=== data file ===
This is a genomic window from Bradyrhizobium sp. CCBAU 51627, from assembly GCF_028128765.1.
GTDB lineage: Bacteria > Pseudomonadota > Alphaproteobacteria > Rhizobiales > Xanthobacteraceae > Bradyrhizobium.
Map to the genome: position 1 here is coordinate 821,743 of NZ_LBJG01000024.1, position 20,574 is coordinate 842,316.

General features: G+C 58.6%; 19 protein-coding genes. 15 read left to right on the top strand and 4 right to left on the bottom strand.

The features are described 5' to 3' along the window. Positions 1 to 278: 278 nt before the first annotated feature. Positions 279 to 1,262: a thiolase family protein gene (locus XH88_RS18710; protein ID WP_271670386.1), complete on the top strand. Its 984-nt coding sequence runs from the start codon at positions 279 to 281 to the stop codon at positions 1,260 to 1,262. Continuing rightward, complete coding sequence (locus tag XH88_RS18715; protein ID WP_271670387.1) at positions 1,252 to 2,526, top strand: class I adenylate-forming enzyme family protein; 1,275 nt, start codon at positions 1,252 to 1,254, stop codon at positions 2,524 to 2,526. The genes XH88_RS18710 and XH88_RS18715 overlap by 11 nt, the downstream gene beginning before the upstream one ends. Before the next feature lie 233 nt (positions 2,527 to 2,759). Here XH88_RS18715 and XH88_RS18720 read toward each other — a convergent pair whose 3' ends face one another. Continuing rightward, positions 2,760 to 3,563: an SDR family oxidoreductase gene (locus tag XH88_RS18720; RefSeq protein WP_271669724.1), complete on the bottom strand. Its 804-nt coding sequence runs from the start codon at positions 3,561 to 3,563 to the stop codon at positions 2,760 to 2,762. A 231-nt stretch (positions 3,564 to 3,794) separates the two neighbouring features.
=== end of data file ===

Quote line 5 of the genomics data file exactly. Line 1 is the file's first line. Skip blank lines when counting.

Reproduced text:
The features are described 5' to 3' along the window. Positions 1 to 278: 278 nt before the first annotated feature. Positions 279 to 1,262: a thiolase family protein gene (locus XH88_RS18710; protein ID WP_271670386.1), complete on the top strand. Its 984-nt coding sequence runs from the start codon at positions 279 to 281 to the stop codon at positions 1,260 to 1,262. Continuing rightward, complete coding sequence (locus tag XH88_RS18715; protein ID WP_271670387.1) at positions 1,252 to 2,526, top strand: class I adenylate-forming enzyme family protein; 1,275 nt, start codon at positions 1,252 to 1,254, stop codon at positions 2,524 to 2,526. The genes XH88_RS18710 and XH88_RS18715 overlap by 11 nt, the downstream gene beginning before the upstream one ends. Before the next feature lie 233 nt (positions 2,527 to 2,759). Here XH88_RS18715 and XH88_RS18720 read toward each other — a convergent pair whose 3' ends face one another. Continuing rightward, positions 2,760 to 3,563: an SDR family oxidoreductase gene (locus tag XH88_RS18720; RefSeq protein WP_271669724.1), complete on the bottom strand. Its 804-nt coding sequence runs from the start codon at positions 3,561 to 3,563 to the stop codon at positions 2,760 to 2,762. A 231-nt stretch (positions 3,564 to 3,794) separates the two neighbouring features.